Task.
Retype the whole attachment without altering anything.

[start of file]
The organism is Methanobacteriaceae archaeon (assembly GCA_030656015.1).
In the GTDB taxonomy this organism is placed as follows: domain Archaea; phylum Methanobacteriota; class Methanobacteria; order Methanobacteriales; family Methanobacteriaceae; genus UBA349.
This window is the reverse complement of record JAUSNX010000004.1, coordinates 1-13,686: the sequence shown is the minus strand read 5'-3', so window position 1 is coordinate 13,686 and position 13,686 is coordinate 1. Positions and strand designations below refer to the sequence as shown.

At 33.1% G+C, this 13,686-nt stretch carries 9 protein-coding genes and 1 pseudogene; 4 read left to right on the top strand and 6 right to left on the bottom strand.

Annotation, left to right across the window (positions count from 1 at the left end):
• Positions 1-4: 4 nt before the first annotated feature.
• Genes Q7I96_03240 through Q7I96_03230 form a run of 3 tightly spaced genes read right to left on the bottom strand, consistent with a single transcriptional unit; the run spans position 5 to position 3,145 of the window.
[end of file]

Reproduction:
The organism is Methanobacteriaceae archaeon (assembly GCA_030656015.1).
In the GTDB taxonomy this organism is placed as follows: domain Archaea; phylum Methanobacteriota; class Methanobacteria; order Methanobacteriales; family Methanobacteriaceae; genus UBA349.
This window is the reverse complement of record JAUSNX010000004.1, coordinates 1-13,686: the sequence shown is the minus strand read 5'-3', so window position 1 is coordinate 13,686 and position 13,686 is coordinate 1. Positions and strand designations below refer to the sequence as shown.

At 33.1% G+C, this 13,686-nt stretch carries 9 protein-coding genes and 1 pseudogene; 4 read left to right on the top strand and 6 right to left on the bottom strand.

Annotation, left to right across the window (positions count from 1 at the left end):
• Positions 1-4: 4 nt before the first annotated feature.
• Genes Q7I96_03240 through Q7I96_03230 form a run of 3 tightly spaced genes read right to left on the bottom strand, consistent with a single transcriptional unit; the run spans position 5 to position 3,145 of the window.